Patsy Catsos, MS, RDN, LD began using the FODMAP approach with her Portland, Maine, patients in 2007. The 8-step program in her book, The IBS Elimination Diet and Cookbook, introduced consumers and health care providers around the globe to the power of the FODMAP elimination diet. Patsy happily divides her time between caring for her own patients, developing new recipes, keeping tabs on the latest digestive health research, and teaching other health care providers how to get great results for their IBS patients.
Mathea Ford: [00:00:27] Hey there! It’s Mathea. Welcome back to the Nutrition Experts Podcast. The podcast featuring nutrition experts who are leading the way using food starts today right now with our next guest. It’s great to have Patsy Catsos on the show today. She is an author of an excellent book called The IBS Elimination Diet and Cookbook available wherever books are sold. And Patsy I want to welcome you to Nutrition Experts.
Patsy Catsos: [00:00:54] Well, thank you for having me on the show.
Mathea Ford: [00:00:56] I’m excited to have you on the show I want to talk about this IBS. We’ve gotten into it and a couple other episodes of my podcast with with other guests. And I really want to get into some more detail with you. So, tell my listeners a little more about you and what you do.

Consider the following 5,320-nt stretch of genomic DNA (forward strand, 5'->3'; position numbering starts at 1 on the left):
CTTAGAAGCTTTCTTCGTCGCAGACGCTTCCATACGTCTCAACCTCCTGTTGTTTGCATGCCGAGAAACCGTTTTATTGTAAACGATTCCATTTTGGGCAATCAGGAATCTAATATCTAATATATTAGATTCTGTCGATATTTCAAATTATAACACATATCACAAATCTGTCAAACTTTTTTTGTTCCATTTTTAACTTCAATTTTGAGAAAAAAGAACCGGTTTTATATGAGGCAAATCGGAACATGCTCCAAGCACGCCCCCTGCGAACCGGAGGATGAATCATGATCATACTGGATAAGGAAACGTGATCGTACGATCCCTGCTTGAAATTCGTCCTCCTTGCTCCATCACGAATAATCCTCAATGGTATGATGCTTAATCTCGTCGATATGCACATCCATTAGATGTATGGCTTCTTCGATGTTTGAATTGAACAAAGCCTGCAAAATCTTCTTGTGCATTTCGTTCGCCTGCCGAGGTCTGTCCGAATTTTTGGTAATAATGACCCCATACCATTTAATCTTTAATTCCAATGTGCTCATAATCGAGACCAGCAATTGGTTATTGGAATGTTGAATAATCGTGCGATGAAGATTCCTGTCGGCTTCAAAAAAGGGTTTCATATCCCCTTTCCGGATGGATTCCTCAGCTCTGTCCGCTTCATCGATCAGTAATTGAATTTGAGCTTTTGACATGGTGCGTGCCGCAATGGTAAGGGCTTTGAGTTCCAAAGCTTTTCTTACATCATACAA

Patsy Catsos: [00:01:13] Okay. Well, I’m a Registered Dietitian in private practice in Portland, Maine where I see patients three days a week and at the beginning of my time in private practice I was mostly helping patients with more general nutrition problems like helping them reduce their cholesterol or manage their high blood pressure. But about 10 years ago I learned about a special diet that can really help people with irritable bowel syndrome. And when I found out how effective that was, I was really excited and that led me to eventually write my book. But also I’ve been helping patients ever since with gastrointestinal problems. So, that’s really become the focus of my practice over the years.
Mathea Ford: [00:01:58] So, Patsy what is the biggest issue that you would say that you help your patients work on?
Patsy Catsos: [00:02:04] You know there’s lots of general advice for people out on the Internet. Many books many websites and so on, lots of Facebook groups but helping people find a really individualized diet or you know selection of foods that work for them specifically is what I help the most with.
Mathea Ford: [00:02:26] What sorts of symptoms are they experiencing? What is it about their condition that they come to you to talk about?
Patsy Catsos: [00:02:32] So, gastrointestinal symptoms can include abdominal pain. I would say that right up there as the primary complaint that most of my patients have. They can also experience excess gas and bloating. They may have diarrhea or constipation or both. And those symptoms can be very general. They can be related to a number of different problems.
Mathea Ford: [00:02:58] So, how do you help people figure out if it’s something more than just the stress they’re experiencing you know eating too much fast food, having too much weight all those things can cause those types of symptoms that you talked about. How do you help people to figure out if there’s a deeper cause to that?